‘Emergency measures’ needed to cut drink drive deaths

11.29 | 18 February 2019 | | 2 comments

IAM RoadSmart is calling on the Government to introduce an emergency package of measures to tackle the rise in drink drive related deaths.

Provisional figures for 2017, published by the DfT on 14 February, show that 290 people were killed in collisions where at least one driver was over the drink-drive limit – the highest number since 2009.

The figure, which equates to approximately 16% of road deaths in 2017, is 26% higher than 2016 – when there was an estimated 230 drink drive related deaths.

Expressing concern about the increase, IAM RoadSmart says there is ‘no one simple answer to reducing these figures’.

The charity is calling for the introduction of measures including lowering the drink-drive limit in England and Wales to match Scotland, the wider use of drink-drive rehabilitation courses and seizing the vehicles of repeat offenders.

Neil Greig, director of policy and research at IAM RoadSmart, said: “Once again progress on reducing the toll of death and injuries from drink-driving has stalled with a worrying increase in 2017.

“There is no one simple answer to reducing these figures but IAM RoadSmart believe we now need an emergency package of measures including a lower drink-drive limit to reinforce good behaviour, fast-track of evidential roadside testing machines to release police resources and innovative approaches to help drivers with alcohol problems.

“Rehabilitation courses work and we think all those convicted of drink-driving should be sent on one automatically rather than having to opt in.

“More use of alcohol interlocks and extra penalties such as vehicle forfeiture, as used in Scotland, could all be part of more joined-up approach to the problem.”

The road safety charity Brake and the RAC have joined IAM RoadSmart in expressing concern about the 2017 drink drive statistics.

Brake says the current drink-drive limit in England and Wales ‘gives a false impression that it is acceptable to mix alcohol and driving’.

Josh Harris, director of campaigns for Brake, said: “With England and Wales now having the dubious honour of the highest drink-drive limit in Europe, we have to ask how many more lives must be lost for the Government to act on drink driving?

“Even very small amounts of alcohol dramatically affect your ability to drive safely. Decisive action is needed to end this blight on our roads and prevent the needless loss of life.”

The RAC says drivers think they can get away with drink driving because of the the reduced number of roads policing officers.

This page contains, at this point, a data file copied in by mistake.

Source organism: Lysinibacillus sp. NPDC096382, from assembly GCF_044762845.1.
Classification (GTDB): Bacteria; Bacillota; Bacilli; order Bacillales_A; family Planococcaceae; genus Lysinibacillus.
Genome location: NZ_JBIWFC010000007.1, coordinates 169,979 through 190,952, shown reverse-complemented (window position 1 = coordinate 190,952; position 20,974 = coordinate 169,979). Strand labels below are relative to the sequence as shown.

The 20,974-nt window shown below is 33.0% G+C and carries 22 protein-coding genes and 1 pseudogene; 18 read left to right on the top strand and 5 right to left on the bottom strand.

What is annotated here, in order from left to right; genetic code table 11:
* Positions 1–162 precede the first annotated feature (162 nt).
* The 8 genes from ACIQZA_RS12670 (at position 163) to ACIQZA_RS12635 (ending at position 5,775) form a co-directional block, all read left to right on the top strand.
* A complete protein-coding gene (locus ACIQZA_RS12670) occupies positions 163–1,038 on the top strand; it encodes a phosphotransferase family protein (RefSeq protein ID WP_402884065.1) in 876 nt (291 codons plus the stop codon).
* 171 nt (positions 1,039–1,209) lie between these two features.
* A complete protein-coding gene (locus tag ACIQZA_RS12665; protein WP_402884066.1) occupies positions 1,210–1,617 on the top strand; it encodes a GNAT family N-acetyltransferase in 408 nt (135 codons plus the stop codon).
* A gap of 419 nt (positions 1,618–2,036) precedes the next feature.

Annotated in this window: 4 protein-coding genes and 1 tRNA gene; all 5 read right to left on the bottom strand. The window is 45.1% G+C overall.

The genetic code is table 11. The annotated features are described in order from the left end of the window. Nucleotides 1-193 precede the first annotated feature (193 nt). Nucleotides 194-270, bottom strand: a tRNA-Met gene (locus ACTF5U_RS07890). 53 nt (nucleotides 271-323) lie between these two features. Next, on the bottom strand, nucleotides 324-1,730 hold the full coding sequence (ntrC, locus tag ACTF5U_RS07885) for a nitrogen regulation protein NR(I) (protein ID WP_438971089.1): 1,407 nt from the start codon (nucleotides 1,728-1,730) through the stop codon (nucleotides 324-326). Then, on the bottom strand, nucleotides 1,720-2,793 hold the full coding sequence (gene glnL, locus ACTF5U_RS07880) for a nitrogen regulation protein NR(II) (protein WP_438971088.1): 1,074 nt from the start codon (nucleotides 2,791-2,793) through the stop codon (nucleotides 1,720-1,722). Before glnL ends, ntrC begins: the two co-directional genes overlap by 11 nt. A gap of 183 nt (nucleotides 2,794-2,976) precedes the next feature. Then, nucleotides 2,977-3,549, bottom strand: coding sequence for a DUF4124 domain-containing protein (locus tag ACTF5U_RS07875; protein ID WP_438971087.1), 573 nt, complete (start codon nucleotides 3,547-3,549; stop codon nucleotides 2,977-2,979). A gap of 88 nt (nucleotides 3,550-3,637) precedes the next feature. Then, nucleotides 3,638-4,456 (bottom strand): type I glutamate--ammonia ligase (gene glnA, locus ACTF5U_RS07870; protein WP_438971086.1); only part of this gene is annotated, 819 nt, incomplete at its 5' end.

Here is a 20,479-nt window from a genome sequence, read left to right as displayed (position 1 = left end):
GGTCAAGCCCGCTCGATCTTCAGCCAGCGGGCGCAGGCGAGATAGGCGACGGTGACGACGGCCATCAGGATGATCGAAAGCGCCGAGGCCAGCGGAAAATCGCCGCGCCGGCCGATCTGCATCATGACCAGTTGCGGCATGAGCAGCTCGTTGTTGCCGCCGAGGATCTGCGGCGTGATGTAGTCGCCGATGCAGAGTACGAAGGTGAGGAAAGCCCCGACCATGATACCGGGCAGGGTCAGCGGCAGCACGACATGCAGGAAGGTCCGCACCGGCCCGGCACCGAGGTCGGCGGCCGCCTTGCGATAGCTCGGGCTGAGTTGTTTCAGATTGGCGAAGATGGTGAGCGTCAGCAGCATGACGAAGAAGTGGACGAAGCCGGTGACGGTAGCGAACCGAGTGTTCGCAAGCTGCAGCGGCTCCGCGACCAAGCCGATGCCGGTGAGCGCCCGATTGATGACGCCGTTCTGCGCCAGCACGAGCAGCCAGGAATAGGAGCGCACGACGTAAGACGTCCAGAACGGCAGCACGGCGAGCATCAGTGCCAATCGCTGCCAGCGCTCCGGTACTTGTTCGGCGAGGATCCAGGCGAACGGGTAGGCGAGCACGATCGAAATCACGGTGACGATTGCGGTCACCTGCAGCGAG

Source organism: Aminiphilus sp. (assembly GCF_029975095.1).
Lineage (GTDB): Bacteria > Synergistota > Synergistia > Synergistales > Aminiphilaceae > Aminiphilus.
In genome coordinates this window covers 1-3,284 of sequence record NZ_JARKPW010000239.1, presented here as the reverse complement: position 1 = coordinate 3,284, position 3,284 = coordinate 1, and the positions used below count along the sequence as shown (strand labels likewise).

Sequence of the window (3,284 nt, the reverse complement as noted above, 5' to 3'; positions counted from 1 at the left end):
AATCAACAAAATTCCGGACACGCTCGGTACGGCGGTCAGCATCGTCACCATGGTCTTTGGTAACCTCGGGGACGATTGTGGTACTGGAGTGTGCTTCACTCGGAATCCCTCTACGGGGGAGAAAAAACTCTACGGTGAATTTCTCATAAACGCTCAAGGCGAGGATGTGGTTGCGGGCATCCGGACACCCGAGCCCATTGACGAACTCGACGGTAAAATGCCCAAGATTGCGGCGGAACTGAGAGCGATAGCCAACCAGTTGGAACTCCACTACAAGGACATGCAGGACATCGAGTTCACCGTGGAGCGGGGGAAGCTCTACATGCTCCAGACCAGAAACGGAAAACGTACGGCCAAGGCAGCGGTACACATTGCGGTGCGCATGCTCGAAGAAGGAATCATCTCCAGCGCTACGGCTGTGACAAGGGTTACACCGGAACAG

Pete Williams, RAC road safety spokesman, said: “Looking at these estimated figures there could be an increase of up to a 33% in the number of road deaths resulting from an accident where one or more drivers was over the drink-drive limit.

“This is a serious cause for alarm and reflects a worrying change in attitude by a number of drivers who are prepared to risk their own life and that of others by drinking and driving.

“With the reduced number of roads policing officers it appears more drivers are thinking they can get away with drinking and driving. However this is a major issue for society and we need to refocus our efforts to raise awareness of the risks.”



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    Let’s not forget that this is only the tip of the iceberg as many collisions occur as a result of someone drinking alcohol. Afterwards a breath test proves to be within the limits allowable by law. So that is not classified as a drunk driving collision. Even though it would be obvious that the consumption of alcohol was a contributory factor.

    The IAM say that no one can do anything about it. Yes one can. Obviously advise your own members first then. Stop drinking and driving altogether. Or make it an absolute offence punishable by imprisonment. Fearing incarceration for a minimum of say 3 mouths for a first offence should act as a deterrent.

    Agree (4) | Disagree (4)

    It’s obviously not possible to reduce just drink-drive deaths on their own (don’t serious injuries matter?) – the aim should be to reduce drink-drive crashes per se and the injuries and deaths which may have resulted, will reduce.

    Hugh Jones
    Agree (4) | Disagree (0)

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